Hive vs Spark SQL: Hive-LLAP, Hive on MR3, Spark SQL 2.3.2

Nov 7, 2019 • Sungwoo Park

MR3 is now released by DataMonad.


Introduction

In our previous article published in October 2018, we use the TPC-DS benchmark to compare the performance of Hive-LLAP and Spark SQL 2.3.1 included in HDP 3.0.1 along with Hive 3.1.0 on MR3 0.4. In this article, we update the result by testing Spark SQL 2.3.2 included in HDP 3.1.4. As in the previous experiment, we use the TPC-DS benchmark.

Cluster to use in the experiment

We run the experiment in a 20-node cluster, called Indigo, consisting of 1 master and 19 slaves. All the machines in the Indigo cluster run HDP 3.1.4 and share the following properties:

  • 2 x Intel(R) Xeon(R) X5650 CPUs (with hyper-threading enabled)
  • 96GB of memory
  • 6 x 500GB HDDs
  • 10 Gigabit network connection

The memory size for Yarn on a slave node is 84GB. The scale factor for the TPC-DS benchmark is 10TB. We generate the dataset in ORC.

We use a variant of the TPC-DS benchmark introduced in our previous article which replaces an existing LIMIT clause with a new SELECT clause so that different results from the same query translate to different numbers of rows. The reader can find the modified TPC-DS queries in the GitHub repository.

SQL-on-Hadoop systems to compare

We compare the following SQL-on-Hadoop systems.

  1. Hive-LLAP in HDP 3.1.4
  2. Hive 3.1.2 running on MR3 0.10
  3. Spark SQL 2.3.2 included in HDP 3.1.4

We use the default configuration for Hive-LLAP under which each LLAP daemon runs 20 executors of 4GB each. We use the configuration included in the MR3 release (hive3/hive-site.xml, mr3/mr3-site.xml, tez/tez-site.xml under conf/tpcds/). For Hive on MR3, a ContainerWorker uses 40GB of memory, with up to 10 tasks concurrently running in each ContainerWorker.

For Spark SQL, we use the default configuration except for the following:

  • spark_daemon_memory set to 40960MB
  • spark_thrift_cmd_opts set to --num-executors 18 --executor-memory 72g --executor-cores 20 --conf spark.yarn.am.memory=72g (because we need a host for running AM)
  • spark.dynamicAllocation.initialExecutors set to 18
  • spark.dynamicAllocation.enabled set to false
  • spark.scheduler.mode set to FIFO

Note that we do not use Parquet for Spark SQL, so it may not achieve the best performance for the scale factor in use.

Results of sequential tests

In a sequential test, we submit 99 queries from the TPC-DS benchmark. We measure the running time of each query and the number of rows in the result. If the result contains a single row, we compute the sum of all numerical values in it.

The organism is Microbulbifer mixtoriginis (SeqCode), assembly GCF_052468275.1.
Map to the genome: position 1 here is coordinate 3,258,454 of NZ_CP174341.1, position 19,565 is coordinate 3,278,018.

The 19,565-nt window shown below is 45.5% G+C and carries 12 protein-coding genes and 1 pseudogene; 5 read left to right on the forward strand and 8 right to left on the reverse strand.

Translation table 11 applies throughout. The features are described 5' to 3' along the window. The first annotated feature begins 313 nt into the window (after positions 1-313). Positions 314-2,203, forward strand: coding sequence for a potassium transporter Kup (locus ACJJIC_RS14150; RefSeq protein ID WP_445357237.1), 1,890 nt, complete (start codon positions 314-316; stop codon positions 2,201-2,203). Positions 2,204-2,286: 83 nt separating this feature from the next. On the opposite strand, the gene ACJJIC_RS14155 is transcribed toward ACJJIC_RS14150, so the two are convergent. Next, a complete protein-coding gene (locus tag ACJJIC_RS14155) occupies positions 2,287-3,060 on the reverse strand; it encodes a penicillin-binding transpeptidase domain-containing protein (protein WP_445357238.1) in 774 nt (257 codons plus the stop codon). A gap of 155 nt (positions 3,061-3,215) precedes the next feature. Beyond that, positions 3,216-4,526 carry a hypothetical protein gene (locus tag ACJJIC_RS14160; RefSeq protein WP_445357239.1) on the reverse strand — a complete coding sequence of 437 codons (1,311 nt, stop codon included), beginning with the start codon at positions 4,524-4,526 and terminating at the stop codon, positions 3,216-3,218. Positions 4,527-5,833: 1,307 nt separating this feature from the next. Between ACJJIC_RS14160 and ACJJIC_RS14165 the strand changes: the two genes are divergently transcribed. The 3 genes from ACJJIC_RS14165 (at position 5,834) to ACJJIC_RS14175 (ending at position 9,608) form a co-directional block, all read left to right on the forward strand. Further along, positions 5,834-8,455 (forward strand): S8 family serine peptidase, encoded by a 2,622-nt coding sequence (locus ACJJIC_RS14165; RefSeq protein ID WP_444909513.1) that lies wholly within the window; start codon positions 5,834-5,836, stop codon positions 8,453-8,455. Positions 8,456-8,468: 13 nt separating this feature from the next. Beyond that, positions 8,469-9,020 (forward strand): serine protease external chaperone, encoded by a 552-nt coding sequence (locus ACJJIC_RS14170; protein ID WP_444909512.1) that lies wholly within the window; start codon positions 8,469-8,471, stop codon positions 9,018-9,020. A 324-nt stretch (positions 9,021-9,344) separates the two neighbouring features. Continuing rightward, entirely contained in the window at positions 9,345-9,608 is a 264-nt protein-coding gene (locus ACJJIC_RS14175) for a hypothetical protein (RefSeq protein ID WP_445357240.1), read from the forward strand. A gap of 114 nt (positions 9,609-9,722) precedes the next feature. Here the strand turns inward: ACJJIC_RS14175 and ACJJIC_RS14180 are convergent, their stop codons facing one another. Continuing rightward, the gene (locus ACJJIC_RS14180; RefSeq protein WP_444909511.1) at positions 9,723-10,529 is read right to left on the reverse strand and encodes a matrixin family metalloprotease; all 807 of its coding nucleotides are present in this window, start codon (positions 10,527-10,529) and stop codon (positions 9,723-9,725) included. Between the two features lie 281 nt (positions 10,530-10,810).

For the reader's perusal, we attach the table containing the raw data of the experiment. Here is a link to [Google Docs].

Analysis 1 - Correctness

For every query, the three systems return the same number of rows. The only exception is query 70, for which both Hive 3 on MR3 and Spark SQL reports 124 rows whereas Hive-LLAP reports 25 rows. As Presto also returns 124 rows as shown in our previous article, it is very likely that Hive-LLAP returns a wrong result for query 70.

Analysis 2 - Running time

We summarize running times as follows:

  • Hive-LLAP spends 16812 seconds executing all 99 queries.
  • Hive 3.1.2 on MR3 0.10 spends 17848 seconds executing all 99 queries.
  • Spark SQL fails to finish query 14 and spends 103054 seconds executing the remaining 98 queries. Note that query 72 alone takes 30986 seconds.

running.time.all

Overall Spark SQL is still much slower than Hive-LLAP and Hive on MR3. If we exclude the result of executing query 72, Hive-LLAP and Hive on MR3 are approximately four times faster on average, which is roughly consistent with the previous result.

Analysis 3. Ranks for individual queries

In order to gain a sense of which system answers queries fast, we rank the three systems according to the running time for each individual query. The system that completes executing a query the fastest is assigned the highest place (1st) for the query under consideration. In this way, we can evaluate the three systems more accurately from the perspective of end users, not of system administrators.

  • From left to right, the column corresponds to: Hive-LLAP in HDP 3.1.4, Hive 3.1.2 on MR3 0.10, Spark SQL 2.3.2.
  • The first place to the third place is colored in dark green (first), green, light green (third).

rank.raw

rank.all

We observe that Hive-LLAP and Hive on MR3 finish most of the queries faster than Spark SQL. Spark SQL places first only for three queries (query 30, 41, and 81). Overall the user should find Hive-LLAP and Hive on MR3 running much faster than Spark SQL for typical queries.

Conclusion

At the time of writing this article, the latest stable version of Spark SQL is 2.4.4. As we use Spark SQL 2.3.2 in HDP 3.1.4, it may be that our evaluation penalizes Spark SQL to a certain extent. Besides Spark SQL is known to run faster on Parquet datasets on ORC datasets, so we could further reduce the running time of Spark SQL by generating the dataset in Parquet. Nevertheless the performance gap between Hive (running either with LLAP or on MR3) and Spark SQL is rather large, and upgrading Spark SQL to 2.4.4 (or even an upcoming release 3.0) is unlikely to turn the tide unless it brings about an order of magnitude performance improvement. Thus we believe that in the foreseeable future, Hive (both Hive-LLAP and Hive on MR3) is likely to run much faster than Spark SQL.

Proceed to a new article: Testing MR3 - Principle and Practice.